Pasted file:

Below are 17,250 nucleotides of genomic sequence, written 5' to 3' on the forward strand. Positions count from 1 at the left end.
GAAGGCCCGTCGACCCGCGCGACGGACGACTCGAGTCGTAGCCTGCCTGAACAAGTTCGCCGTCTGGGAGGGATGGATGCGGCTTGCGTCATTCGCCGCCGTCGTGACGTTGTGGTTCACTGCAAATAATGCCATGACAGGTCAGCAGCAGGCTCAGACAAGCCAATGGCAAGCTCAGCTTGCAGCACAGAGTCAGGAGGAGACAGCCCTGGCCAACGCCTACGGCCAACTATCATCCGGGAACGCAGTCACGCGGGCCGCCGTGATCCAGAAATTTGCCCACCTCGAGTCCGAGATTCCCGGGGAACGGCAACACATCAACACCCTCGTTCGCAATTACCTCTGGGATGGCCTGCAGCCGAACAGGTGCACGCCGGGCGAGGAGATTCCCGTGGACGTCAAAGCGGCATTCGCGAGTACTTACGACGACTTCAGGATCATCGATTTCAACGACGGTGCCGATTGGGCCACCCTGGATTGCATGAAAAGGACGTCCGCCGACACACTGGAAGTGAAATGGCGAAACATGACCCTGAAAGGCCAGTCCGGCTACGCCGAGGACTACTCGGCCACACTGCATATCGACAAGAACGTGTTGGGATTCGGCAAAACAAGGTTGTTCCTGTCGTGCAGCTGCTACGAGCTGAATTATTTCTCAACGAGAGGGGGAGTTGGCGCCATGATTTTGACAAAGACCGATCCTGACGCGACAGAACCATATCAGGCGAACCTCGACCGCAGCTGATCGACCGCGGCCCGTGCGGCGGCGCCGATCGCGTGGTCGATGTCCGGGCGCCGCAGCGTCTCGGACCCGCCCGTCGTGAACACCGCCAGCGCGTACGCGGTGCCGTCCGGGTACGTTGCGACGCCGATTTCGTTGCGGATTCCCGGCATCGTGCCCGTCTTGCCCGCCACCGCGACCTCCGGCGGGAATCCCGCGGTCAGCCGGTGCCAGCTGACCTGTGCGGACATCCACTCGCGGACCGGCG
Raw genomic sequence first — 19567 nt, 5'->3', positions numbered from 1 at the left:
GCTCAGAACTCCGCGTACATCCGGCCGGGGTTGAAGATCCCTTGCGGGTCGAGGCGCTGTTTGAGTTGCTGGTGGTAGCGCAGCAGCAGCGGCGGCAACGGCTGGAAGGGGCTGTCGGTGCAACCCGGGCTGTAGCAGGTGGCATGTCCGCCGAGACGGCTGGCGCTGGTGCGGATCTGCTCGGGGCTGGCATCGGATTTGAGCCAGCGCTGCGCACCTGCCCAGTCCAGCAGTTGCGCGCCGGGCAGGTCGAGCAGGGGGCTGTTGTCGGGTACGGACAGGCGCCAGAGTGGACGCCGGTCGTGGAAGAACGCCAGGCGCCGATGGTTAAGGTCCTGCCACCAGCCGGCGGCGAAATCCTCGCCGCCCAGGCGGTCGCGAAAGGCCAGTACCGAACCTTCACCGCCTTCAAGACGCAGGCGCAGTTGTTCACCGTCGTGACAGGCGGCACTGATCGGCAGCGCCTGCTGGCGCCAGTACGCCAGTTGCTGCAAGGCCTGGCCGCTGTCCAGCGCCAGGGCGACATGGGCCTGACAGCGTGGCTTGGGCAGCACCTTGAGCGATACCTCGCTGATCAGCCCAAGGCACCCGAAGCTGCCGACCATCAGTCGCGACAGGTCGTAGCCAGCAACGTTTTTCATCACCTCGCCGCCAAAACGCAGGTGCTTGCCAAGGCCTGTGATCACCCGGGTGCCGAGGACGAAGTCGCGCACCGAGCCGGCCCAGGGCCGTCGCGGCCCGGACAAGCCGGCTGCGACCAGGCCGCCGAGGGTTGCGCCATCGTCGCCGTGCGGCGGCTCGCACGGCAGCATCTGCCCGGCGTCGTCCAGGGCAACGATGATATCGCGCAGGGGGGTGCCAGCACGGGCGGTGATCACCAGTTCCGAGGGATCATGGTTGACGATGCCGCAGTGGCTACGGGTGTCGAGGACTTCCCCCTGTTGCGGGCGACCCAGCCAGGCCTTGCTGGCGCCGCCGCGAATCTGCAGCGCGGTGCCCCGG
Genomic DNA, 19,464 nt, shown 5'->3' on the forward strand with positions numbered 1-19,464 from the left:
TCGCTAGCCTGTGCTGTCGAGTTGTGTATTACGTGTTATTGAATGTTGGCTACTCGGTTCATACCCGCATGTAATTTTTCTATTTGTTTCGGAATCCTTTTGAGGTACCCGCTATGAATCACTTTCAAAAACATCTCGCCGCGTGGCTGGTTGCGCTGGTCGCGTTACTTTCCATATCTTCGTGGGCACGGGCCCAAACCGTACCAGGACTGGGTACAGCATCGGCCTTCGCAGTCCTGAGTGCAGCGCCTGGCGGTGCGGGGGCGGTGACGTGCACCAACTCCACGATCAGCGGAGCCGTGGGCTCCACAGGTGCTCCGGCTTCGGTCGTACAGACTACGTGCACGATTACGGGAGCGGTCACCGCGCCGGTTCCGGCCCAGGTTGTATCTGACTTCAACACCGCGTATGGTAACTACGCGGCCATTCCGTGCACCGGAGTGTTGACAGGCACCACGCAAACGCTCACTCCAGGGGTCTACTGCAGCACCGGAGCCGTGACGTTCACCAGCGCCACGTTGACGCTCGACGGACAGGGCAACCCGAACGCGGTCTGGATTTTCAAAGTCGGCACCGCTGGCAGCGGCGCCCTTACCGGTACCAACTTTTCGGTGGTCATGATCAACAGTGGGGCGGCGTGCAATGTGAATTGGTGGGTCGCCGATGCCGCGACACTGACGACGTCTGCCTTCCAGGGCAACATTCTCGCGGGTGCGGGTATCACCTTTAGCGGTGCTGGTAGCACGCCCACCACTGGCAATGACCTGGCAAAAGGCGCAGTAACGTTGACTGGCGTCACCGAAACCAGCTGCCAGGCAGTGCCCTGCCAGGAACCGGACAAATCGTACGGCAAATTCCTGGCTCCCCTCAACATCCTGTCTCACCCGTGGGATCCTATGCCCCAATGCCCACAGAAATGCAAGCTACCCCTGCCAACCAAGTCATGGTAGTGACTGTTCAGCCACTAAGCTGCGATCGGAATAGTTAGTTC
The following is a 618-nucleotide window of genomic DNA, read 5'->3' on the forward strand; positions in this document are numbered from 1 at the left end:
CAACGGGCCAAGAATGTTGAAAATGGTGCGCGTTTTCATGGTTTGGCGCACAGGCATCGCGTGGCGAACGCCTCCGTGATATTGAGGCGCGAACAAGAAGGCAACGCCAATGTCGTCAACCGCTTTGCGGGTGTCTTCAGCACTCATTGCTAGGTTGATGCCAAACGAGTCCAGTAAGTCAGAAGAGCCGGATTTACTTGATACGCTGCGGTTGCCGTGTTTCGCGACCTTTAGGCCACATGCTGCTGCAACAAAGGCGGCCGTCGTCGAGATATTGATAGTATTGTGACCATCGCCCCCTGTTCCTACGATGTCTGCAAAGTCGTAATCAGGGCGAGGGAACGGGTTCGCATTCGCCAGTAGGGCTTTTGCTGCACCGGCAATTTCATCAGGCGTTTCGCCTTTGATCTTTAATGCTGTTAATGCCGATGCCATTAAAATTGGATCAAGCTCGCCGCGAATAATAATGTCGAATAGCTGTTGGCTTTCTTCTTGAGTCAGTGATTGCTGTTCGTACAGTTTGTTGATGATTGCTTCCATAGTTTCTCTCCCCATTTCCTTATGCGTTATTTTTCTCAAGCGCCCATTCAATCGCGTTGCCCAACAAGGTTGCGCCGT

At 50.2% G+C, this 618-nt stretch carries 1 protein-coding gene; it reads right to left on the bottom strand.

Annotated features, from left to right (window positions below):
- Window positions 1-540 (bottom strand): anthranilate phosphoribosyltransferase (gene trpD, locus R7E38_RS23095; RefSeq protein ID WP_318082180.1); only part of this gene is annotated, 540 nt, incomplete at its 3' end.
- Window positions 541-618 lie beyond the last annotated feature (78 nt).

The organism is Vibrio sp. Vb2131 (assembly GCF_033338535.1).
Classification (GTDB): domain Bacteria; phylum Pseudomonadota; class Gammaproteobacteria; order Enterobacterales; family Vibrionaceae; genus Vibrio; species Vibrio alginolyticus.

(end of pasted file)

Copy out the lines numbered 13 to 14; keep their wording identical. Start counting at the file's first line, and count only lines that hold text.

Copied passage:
The organism is Vibrio sp. Vb2131 (assembly GCF_033338535.1).
Classification (GTDB): domain Bacteria; phylum Pseudomonadota; class Gammaproteobacteria; order Enterobacterales; family Vibrionaceae; genus Vibrio; species Vibrio alginolyticus.